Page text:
An Analysis of the Ontological Argument for the Existence of God – Logical Theist
One of the most interesting arguments for the existence of God is what is known as the ontological argument. (Ontological just means referring to the study of existence.) One of the things that makes this argument so interesting and so unique is that it attempts to argue for the existence of God from completely rational premises, rather than empirical observations, such as in the cosmological and teleological arguments for the existence of God, which start from natural observations. However, this argument is also one of the least used and one of the least known, especially compared to arguments from design. This is likely because of the deeply philosophical nature of the argument and the difficulty in immediately grasping every aspect of the argument. With that said, I will attempt here to explain the argument simply and clearly and to analyze it objectively and rationally.
ANSELM’S FIRST ONTOLOGICAL ARGUMENT
It is generally recognized that Anselm of Canterbury, a Catholic monk and theologian who lived in the late 11th and early 12 centuries, was the first to formulate the argument; and he actually came up with two forms of the argument. The first can be summarized as follows:
1. God is defined as that than which none greater can be conceived.
2. If someone can think of a being greater than that than which none greater can be conceived, then that is actually that than which none greater can be conceived.
3. If that than which none greater can be conceived only exists in the mind, then it cannot be that than which none greater can be conceived, since it is greater to exist both in the mind and in reality than only in the mind.
4. Thus, that than which none greater can be conceived must exist both in the mind and in reality.
5. Therefore, God, that than which none greater can be conceived, exists in reality.
People will of course have varying reactions to hearing this argument. Many will find this argument silly at first. Others may balk at the argument as just feeling wrong, although they cannot quite articulate why it feels so wrong. And there may be some who find this argument intriguing and convincing. Perhaps, the reason this argument seems so wrong is that it appears to be defining God into existence; that is, the argument appears to be saying that God must exist by definition just as a triangle must by definition have three sides and three angles. An issue that I had with it upon first looking at it is that it appear to be circular in its reasoning. In other words, it looked as if it were attempting to say that God exists because God exists. The argument also attempts to trap one in a corner. If someone admits that they can conceive of a being that than which none greater can be conceived, even if only in that person’s own mind, then they are forced to admit that God exists both in the mind and in reality, since a being that exists only in the mind but not in reality is not as great as a being that exists in both. This would appear to force one to imagine God into existence.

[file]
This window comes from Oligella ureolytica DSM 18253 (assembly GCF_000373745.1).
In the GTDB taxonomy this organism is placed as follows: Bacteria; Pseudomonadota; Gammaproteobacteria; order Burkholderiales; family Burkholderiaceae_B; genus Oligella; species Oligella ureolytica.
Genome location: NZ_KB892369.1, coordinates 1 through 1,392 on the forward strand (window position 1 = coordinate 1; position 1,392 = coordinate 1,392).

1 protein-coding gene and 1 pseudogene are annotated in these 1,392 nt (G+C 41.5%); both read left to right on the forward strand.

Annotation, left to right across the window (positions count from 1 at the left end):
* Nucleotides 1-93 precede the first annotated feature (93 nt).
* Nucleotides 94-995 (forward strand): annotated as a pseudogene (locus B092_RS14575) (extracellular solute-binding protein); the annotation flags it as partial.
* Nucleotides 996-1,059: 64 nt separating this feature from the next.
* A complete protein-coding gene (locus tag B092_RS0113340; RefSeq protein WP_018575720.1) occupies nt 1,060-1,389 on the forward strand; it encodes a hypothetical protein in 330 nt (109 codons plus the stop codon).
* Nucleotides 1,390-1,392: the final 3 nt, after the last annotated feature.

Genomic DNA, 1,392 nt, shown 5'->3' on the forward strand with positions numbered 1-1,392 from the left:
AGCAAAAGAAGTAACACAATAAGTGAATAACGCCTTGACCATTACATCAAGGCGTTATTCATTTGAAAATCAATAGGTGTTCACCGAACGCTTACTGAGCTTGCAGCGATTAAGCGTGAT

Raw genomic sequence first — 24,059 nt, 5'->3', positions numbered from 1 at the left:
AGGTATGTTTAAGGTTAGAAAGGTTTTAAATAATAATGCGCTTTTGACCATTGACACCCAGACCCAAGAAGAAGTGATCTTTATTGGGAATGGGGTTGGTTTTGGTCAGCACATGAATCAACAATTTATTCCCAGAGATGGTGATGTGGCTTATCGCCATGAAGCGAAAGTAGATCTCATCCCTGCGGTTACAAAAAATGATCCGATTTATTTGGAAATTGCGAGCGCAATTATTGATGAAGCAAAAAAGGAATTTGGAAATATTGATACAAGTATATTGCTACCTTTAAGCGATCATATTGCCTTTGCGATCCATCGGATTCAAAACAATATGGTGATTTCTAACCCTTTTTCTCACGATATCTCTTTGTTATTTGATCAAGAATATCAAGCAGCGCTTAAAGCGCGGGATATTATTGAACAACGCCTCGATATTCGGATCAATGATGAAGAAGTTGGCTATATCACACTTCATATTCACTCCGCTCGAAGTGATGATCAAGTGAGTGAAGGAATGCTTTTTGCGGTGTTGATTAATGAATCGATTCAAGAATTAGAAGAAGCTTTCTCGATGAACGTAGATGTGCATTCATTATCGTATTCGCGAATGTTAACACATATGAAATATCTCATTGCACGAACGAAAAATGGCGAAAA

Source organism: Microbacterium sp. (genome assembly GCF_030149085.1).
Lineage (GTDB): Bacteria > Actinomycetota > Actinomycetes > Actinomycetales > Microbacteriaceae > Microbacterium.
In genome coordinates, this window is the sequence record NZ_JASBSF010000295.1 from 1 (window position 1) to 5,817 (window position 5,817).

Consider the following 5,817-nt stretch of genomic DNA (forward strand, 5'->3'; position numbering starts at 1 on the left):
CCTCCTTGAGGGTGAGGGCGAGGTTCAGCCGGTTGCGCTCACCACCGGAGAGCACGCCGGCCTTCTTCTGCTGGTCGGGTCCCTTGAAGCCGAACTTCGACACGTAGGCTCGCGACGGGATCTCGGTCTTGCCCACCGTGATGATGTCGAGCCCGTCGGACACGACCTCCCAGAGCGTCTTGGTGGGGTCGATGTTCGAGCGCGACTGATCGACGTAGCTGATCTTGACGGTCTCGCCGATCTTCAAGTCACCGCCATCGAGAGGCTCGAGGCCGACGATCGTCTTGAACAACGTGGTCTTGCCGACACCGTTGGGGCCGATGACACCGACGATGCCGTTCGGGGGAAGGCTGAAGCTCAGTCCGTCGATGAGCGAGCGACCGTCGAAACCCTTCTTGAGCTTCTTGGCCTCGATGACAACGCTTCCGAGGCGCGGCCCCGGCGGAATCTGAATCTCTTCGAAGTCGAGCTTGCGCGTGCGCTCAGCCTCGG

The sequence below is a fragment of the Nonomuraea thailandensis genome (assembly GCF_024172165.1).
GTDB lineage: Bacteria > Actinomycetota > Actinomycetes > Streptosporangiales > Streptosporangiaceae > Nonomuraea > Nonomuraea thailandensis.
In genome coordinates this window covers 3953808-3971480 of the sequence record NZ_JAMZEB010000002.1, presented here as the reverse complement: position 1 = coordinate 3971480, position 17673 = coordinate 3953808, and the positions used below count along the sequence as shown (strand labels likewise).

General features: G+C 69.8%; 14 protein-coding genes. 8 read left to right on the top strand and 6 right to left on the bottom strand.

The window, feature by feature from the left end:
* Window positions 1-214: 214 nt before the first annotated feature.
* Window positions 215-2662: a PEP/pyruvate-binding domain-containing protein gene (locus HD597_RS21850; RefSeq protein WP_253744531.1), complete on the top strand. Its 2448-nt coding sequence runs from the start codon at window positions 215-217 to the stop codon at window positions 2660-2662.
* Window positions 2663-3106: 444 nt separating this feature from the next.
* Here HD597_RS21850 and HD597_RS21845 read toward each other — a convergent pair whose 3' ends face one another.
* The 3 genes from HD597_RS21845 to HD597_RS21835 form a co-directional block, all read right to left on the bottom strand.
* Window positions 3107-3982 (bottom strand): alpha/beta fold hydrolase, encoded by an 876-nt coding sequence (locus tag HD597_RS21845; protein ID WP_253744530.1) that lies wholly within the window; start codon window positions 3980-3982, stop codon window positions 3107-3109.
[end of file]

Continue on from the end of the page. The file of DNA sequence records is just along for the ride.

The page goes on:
However, as one analyzes the argument more meticulously, that person will find that the argument is much more complex and much more complicated than this. The argument appears completely valid and sound, since every premise follows from the preceding premise coherently and since the conclusion does seem to naturally follow from the steps leading up to it. Nevertheless, there is one key flaw which was pointed out by Immanuel Kant in this particular version of the argument, and this flaw is that the argument assumes that existence is a property which can makes one greater or lesser depending on the degree of existence. This can be expressed grammatically in that saying that God exists is the same as saying that God is. Existence is not a property that someone or something possesses in the same way that the number of sides is a property of a triangle. A triangle can described as having three sides or as being three-sided. In the case of existence, existence is not a predicate but a verb that links the subject and the predicate. For example, in the statement, a triangle is three-sided, there is a subject (triangle), a linking verb (is), and a predicate (three-sided). One could replace the verb is with exists as so that the sentence would read: a triangle exists as three-sided, or exists as being three-sided. Therefore, existence is not a property and, thus, cannot be used to make anything greater or lesser.